Morphological and Chemical Features of Bioweathered Granitic Biotite Induced by Lichen Activity

Jacek Wierzchos and Carmen Ascaso
Centro de Ciencias Medioambientales, CSIC, Serrano 115 dpdo., 28006 Madrid, Spain
Servicio de Microscópia Electrónica, Universitat de Lleida, Rovira Roure 44, 25196 Lleida, Spain

Abstract: To study the physico-chemical activity of lichens on micaceous components of granitic rocks, samples covered by thalli of Parmelia conspersa (Ehrht) Ach. and Aspicilia intermutans (Nyl.) Arn. were collected and examined with Scanning Electron Microscopy (SEM) equipped with a Back Scattered Electron (BSE) detector and an Energy Dispersive Spectroscopy (EDS) microanalytical system. The bio- physical activity of both lichen species leads to a deep alteration of biotite, which results in detachment, separation and exfoliation of biotite plates. Chemically, the bioweathering process of biotite in the lichen- mineral contact zone involves considerable depletion of potassium (K) from interlayer positions in biotite and removal of several elements, corresponding to a 9.7% loss in matter. The sequence of the loss of elements is: K+ ≫ Fetot > Ti4+ ≅ Mg2+. There are also some gains in the order: Ca2+ > Na+ ≫ Al3+ > Si4+ attributed to dissolution of co-existing Ca and Na rich minerals. Geochemical mass balance results suggest the transformation of K-rich biotite to scarcely altered biotite interstratified with a biotite-vermiculite intermediate phase in the lichen bioweathered contact zones.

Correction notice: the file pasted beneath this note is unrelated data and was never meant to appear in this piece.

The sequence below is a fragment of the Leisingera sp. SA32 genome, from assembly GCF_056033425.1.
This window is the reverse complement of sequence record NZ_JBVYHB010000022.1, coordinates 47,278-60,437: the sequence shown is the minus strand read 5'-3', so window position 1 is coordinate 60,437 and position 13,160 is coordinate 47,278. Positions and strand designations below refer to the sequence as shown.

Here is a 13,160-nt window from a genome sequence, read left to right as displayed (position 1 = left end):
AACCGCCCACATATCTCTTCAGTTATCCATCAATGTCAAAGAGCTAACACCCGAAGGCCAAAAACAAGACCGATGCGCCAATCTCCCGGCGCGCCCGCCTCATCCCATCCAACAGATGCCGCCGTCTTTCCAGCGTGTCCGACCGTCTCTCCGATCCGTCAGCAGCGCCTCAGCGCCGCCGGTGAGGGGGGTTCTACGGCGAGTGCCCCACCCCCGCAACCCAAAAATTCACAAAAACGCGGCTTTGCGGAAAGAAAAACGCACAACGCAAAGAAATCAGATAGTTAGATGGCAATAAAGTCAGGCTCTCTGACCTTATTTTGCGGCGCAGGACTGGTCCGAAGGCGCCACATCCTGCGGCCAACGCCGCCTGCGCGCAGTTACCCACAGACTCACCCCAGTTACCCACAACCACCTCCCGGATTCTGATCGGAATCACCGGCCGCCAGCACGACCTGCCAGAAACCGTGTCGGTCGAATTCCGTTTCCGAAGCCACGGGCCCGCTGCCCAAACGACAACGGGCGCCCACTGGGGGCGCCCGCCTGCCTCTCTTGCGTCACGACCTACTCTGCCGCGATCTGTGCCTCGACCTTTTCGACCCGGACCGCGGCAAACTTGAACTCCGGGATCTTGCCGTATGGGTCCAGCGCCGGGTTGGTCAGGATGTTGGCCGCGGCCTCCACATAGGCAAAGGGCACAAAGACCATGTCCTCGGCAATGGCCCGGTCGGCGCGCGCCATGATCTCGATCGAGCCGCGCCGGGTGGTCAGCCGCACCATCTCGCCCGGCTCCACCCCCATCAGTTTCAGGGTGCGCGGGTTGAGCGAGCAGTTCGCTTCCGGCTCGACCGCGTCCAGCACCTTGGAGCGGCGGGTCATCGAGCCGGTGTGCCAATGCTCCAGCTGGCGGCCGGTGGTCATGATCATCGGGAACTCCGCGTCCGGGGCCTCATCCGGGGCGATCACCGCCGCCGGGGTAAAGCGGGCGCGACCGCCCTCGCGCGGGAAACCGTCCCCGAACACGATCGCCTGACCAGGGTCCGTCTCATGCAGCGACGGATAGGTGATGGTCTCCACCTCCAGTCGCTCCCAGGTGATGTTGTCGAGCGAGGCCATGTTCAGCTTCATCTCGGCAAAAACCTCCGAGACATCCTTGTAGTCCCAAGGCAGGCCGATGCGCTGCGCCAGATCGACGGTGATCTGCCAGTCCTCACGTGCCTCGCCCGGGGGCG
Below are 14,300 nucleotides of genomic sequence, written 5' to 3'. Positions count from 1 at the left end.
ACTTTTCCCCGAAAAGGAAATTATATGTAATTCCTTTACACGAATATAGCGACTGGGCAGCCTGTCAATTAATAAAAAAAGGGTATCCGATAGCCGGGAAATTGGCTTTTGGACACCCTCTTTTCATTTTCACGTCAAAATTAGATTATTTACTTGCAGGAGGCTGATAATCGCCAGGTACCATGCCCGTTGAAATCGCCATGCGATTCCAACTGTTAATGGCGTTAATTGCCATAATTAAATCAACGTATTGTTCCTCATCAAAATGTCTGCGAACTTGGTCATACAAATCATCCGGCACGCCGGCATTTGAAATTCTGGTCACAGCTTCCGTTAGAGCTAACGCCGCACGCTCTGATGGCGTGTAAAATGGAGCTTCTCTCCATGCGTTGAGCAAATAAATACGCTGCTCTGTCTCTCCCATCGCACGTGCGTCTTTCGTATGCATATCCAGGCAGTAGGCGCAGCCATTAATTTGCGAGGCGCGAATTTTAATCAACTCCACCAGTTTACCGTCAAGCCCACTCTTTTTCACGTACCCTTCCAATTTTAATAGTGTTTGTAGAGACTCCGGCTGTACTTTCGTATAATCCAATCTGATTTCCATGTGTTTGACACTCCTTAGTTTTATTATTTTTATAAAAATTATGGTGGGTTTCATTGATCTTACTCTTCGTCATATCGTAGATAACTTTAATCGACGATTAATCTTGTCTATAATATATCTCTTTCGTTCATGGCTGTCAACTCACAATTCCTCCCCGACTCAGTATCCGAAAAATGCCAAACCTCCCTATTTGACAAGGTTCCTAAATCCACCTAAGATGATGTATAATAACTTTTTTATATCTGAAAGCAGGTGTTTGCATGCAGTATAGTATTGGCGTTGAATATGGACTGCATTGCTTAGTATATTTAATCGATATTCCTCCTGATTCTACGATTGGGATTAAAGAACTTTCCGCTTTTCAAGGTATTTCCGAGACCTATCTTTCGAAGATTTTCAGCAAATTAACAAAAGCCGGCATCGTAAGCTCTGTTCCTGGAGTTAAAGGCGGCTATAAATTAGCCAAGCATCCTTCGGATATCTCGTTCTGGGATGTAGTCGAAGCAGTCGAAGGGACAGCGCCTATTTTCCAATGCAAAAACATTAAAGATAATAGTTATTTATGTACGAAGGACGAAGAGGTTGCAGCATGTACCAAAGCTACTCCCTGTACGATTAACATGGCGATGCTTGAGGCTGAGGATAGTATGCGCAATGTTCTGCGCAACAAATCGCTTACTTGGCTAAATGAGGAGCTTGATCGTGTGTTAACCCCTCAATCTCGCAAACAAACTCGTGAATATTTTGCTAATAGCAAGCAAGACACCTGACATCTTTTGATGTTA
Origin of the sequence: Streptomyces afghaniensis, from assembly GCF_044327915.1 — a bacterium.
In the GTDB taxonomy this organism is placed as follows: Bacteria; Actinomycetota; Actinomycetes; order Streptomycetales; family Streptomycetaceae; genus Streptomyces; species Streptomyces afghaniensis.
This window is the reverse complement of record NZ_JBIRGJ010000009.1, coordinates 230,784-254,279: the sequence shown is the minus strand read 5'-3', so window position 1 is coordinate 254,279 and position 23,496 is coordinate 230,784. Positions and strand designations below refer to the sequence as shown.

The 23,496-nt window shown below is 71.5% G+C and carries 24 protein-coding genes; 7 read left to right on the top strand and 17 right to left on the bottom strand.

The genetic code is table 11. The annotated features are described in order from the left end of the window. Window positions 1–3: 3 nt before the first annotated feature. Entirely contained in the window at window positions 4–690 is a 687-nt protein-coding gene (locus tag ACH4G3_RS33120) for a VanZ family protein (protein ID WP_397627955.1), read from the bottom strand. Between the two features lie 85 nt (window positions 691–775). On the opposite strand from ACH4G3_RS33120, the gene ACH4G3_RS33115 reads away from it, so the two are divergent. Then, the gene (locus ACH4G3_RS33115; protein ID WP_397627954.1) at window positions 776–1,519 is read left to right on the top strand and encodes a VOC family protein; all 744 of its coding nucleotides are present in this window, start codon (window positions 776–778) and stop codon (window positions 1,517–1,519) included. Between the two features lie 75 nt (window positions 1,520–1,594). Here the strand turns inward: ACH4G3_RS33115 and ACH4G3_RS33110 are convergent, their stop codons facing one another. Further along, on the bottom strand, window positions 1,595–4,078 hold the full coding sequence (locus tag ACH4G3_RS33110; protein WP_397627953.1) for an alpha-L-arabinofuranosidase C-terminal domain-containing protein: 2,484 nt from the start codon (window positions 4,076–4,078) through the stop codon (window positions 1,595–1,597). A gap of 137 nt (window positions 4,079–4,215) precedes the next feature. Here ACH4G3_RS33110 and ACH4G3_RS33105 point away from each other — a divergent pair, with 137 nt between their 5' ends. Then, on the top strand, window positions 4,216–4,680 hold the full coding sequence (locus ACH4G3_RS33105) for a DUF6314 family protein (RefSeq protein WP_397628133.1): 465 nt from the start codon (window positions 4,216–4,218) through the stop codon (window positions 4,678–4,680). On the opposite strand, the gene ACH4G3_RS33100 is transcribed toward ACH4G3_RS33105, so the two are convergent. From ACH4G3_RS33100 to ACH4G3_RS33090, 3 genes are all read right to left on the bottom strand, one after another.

Key Words: Aspicilia intermutans • Biotite • Bioweathering • Granite • Lichens • Parmelia conspersa

Clays and Clay Minerals; October 1996 v. 44; no. 5; p. 652-657; DOI: 10.1346/CCMN.1996.0440507
© 1996, The Clay Minerals Society
Clay Minerals Society (www.clays.org)